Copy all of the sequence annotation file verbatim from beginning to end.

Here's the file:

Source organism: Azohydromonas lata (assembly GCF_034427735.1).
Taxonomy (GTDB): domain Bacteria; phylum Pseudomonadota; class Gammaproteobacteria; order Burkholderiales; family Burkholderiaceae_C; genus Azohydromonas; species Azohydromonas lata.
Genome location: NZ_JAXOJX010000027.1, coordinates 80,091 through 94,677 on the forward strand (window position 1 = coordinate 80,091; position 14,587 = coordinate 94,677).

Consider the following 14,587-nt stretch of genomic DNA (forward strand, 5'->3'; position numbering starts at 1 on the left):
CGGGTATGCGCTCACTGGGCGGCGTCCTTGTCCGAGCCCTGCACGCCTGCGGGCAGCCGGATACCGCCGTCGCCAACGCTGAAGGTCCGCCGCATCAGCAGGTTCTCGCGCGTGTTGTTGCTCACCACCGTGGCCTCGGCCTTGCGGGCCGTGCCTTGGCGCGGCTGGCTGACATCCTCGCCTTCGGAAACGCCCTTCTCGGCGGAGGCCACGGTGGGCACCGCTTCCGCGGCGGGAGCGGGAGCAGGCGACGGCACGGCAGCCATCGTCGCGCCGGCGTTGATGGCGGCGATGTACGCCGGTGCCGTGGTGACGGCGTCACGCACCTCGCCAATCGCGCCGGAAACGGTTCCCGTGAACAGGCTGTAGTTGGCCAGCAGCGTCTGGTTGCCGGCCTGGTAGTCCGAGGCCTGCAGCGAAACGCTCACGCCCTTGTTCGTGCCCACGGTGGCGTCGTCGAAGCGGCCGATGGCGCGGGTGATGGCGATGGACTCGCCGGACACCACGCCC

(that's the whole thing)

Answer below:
Source organism: Azohydromonas lata (assembly GCF_034427735.1).
Taxonomy (GTDB): domain Bacteria; phylum Pseudomonadota; class Gammaproteobacteria; order Burkholderiales; family Burkholderiaceae_C; genus Azohydromonas; species Azohydromonas lata.
Genome location: NZ_JAXOJX010000027.1, coordinates 80,091 through 94,677 on the forward strand (window position 1 = coordinate 80,091; position 14,587 = coordinate 94,677).

Consider the following 14,587-nt stretch of genomic DNA (forward strand, 5'->3'; position numbering starts at 1 on the left):
CGGGTATGCGCTCACTGGGCGGCGTCCTTGTCCGAGCCCTGCACGCCTGCGGGCAGCCGGATACCGCCGTCGCCAACGCTGAAGGTCCGCCGCATCAGCAGGTTCTCGCGCGTGTTGTTGCTCACCACCGTGGCCTCGGCCTTGCGGGCCGTGCCTTGGCGCGGCTGGCTGACATCCTCGCCTTCGGAAACGCCCTTCTCGGCGGAGGCCACGGTGGGCACCGCTTCCGCGGCGGGAGCGGGAGCAGGCGACGGCACGGCAGCCATCGTCGCGCCGGCGTTGATGGCGGCGATGTACGCCGGTGCCGTGGTGACGGCGTCACGCACCTCGCCAATCGCGCCGGAAACGGTTCCCGTGAACAGGCTGTAGTTGGCCAGCAGCGTCTGGTTGCCGGCCTGGTAGTCCGAGGCCTGCAGCGAAACGCTCACGCCCTTGTTCGTGCCCACGGTGGCGTCGTCGAAGCGGCCGATGGCGCGGGTGATGGCGATGGACTCGCCGGACACCACGCCC